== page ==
The report on our last summer field meeting at Combwich is now available here. Photo and report by Graham Lavender.
We have two further meeting reports available – from the area around the newly-refurbished Wellington Monument on the Blackdown Hills and from the Fern Workshop held at Priddy Mineries and Stockhill on the Mendips (look under the Activities tab). Thanks to Steve, Helena and Fred for leading these outings.
From Ro FitzGerald
Somerset has many connections with willows. The wetlands of the Levels have supported the genus since prehistory, and they have been used in many areas of life for millennia and are still grown as a crop for various arts and crafts. The iconic pollards frame views of Glastonbury Tor and the wide fields and rhynes of Sedgemoor. Ever since I first knew of him it has seemed to me a perfect turn of history that Desmond Meikle, author of the BSBI Willows and Poplars handbook which so many of us use, should be someone who lived for much of his life in the county, and of course as I’m a VC5 resident it seemed specially good that his home was in Wootton Courtenay on the edge of Exmoor.
There are other connections to both Desmond and his beloved willows which bring his life and work even closer to SRPG members. Jeanne and Tim Webb were for 40 years his close friends (and latterly life and business helpers), and he passed on to Jeanne valuable willow knowledge so that we can all now call on her experience with this difficult group. We even have a strong interest in Simon and Vicky Leach’s brilliant cricketer son Jack when he wields bats made of the wood!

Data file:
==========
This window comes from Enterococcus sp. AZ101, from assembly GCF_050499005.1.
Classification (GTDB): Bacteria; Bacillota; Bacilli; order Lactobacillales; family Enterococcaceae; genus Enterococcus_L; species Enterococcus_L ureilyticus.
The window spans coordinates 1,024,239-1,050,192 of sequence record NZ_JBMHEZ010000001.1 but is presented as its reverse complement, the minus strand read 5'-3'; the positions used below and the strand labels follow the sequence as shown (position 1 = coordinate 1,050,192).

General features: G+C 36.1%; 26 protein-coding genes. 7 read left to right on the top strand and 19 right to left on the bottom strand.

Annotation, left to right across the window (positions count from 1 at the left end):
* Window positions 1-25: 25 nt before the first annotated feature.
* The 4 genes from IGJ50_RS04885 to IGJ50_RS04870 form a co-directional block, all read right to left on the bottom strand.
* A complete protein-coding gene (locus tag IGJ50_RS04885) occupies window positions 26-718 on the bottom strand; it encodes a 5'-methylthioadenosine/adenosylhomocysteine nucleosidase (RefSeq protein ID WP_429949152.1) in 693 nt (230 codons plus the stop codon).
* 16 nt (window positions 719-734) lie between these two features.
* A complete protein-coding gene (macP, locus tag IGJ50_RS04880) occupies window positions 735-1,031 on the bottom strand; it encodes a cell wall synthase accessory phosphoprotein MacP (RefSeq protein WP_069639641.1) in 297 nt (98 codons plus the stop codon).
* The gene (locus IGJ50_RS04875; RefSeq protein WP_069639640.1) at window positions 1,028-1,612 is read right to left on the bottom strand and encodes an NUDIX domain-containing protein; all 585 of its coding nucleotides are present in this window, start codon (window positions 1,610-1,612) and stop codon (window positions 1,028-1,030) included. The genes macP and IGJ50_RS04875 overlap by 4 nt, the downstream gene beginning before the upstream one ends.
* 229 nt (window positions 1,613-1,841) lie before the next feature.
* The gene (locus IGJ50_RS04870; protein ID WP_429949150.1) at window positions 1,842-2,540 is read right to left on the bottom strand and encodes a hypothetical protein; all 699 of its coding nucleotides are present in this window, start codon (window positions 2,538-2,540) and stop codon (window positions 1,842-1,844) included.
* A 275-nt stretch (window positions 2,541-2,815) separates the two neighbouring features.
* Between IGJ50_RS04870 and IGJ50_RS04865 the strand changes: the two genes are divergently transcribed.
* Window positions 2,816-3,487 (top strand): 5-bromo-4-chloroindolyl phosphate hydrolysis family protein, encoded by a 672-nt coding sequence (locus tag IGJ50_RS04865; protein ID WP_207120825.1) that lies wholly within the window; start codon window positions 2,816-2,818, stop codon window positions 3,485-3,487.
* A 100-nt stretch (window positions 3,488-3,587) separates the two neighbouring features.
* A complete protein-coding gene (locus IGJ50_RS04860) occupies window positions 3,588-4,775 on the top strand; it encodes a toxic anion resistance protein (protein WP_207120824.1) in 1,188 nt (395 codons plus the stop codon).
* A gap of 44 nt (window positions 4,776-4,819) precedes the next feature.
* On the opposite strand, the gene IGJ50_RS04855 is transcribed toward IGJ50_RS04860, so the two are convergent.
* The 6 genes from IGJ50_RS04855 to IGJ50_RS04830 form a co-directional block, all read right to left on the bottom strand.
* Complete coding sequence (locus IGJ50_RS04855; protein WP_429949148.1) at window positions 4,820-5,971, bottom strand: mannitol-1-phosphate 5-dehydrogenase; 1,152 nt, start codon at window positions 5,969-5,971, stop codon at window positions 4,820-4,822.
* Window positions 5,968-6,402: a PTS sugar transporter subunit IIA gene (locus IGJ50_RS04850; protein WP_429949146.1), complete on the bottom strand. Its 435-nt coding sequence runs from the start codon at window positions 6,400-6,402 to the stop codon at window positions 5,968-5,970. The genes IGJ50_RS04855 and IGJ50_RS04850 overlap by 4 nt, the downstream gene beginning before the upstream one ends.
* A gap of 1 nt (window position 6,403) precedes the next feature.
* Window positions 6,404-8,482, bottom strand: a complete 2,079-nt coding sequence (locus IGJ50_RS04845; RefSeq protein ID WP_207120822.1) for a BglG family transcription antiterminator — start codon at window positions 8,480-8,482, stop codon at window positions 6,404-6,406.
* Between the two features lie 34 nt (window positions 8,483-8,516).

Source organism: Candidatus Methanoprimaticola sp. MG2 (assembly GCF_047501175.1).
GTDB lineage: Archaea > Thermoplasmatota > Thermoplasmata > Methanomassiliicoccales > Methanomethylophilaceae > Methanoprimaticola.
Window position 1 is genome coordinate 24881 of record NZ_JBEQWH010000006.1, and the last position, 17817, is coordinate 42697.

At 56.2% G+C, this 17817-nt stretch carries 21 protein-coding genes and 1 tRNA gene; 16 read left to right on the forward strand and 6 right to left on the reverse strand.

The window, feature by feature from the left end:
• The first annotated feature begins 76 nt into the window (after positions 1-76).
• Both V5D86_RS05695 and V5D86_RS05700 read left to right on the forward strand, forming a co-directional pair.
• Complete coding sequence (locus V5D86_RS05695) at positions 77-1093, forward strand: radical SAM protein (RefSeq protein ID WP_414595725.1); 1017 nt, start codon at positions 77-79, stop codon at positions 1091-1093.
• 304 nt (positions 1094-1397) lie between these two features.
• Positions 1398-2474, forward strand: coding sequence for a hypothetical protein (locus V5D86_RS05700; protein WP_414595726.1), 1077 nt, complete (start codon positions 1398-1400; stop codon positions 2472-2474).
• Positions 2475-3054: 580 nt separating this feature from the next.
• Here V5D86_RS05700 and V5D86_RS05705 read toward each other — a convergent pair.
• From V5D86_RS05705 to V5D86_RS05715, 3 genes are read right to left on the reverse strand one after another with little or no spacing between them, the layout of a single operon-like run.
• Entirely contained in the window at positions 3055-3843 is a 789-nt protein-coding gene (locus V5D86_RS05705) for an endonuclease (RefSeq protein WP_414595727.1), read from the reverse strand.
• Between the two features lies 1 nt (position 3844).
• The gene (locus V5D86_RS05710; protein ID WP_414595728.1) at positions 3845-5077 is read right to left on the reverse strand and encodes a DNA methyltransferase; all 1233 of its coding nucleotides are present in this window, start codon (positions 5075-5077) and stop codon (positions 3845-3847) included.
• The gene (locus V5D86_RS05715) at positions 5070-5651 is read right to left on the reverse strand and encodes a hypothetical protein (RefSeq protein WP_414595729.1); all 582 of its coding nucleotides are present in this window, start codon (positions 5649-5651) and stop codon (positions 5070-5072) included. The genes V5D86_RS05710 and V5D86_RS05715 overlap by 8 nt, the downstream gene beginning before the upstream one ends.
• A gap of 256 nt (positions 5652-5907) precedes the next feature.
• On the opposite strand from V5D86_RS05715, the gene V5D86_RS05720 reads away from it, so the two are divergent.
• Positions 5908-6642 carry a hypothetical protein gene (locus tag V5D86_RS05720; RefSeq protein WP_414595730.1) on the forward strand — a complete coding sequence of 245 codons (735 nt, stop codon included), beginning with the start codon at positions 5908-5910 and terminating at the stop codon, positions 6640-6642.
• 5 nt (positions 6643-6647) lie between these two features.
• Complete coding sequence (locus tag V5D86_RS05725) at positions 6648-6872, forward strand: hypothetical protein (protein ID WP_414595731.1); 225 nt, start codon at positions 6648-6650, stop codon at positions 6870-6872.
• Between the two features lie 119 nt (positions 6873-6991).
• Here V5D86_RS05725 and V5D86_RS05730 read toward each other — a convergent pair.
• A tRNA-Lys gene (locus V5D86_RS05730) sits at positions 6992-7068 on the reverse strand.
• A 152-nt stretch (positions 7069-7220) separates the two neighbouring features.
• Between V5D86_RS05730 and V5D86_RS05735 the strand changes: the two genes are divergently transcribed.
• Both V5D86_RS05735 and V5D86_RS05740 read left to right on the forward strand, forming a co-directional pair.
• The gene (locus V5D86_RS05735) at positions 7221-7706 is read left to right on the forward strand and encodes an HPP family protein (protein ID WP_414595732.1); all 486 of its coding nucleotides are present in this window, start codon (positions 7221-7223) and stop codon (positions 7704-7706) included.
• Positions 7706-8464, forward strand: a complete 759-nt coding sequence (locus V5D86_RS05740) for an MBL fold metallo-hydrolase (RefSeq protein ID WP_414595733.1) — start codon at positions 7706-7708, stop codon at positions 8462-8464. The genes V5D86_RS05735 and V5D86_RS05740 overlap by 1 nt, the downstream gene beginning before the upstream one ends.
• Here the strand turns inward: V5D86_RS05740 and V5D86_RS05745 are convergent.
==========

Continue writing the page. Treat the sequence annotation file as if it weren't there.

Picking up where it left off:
Of course the best known aspect of Desmond’s life was his distinguished work as a taxonomist at Kew, and his authorship of the superb Flora of Cyprus, but his Somerset life and the many friends he made here were the key to a delightful event created by Jeanne and Tim to commemorate his death (which came earlier this year). Covid restrictions finally allowing this, a lunch was arranged in Wootton Courtenay village hall on 12th August. Desmond himself always loved a party and had himself helped to plan this before his death! It was quite the best memorial event I’ve experienced. It was attended by neighbours and friends with a scattering of distinguished botanists – two of these spoke movingly, acknowledging Desmond’s help as their careers started (to end at the highest levels in Edinburgh and Kew), and Dr Irina Belyaeva the international willow queen (who Desmond had collaborated with) came from Russia! Jeanne had prepared a wonderful spread of memorabilia – photos, medals, publications – and Jen’s Pantry served an excellent lunch. People brought a flower from their gardens to create a ‘village bunch’ to be taken afterwards to the church, and toasts were drunk in a British sparkling wine.
Good wishes came too from his country of origin, Ireland, and a copy of the Flora of County Fermanagh, to which he contributed importantly, was on show. This felt like a perfect celebration, bringing close all the enjoyment of knowing Desmond, his jokes, his enormous knowledge and his unfailing generosity. It was so far from the gloom of some ‘memorial’ occasions – rather it gave enjoyment and inspiration to keep botanising and treasure one’s friendships. We are lucky in SRPG, not only living in a willow heartland, but sharing it with Jeanne, Tim, and for so many years Desmond himself.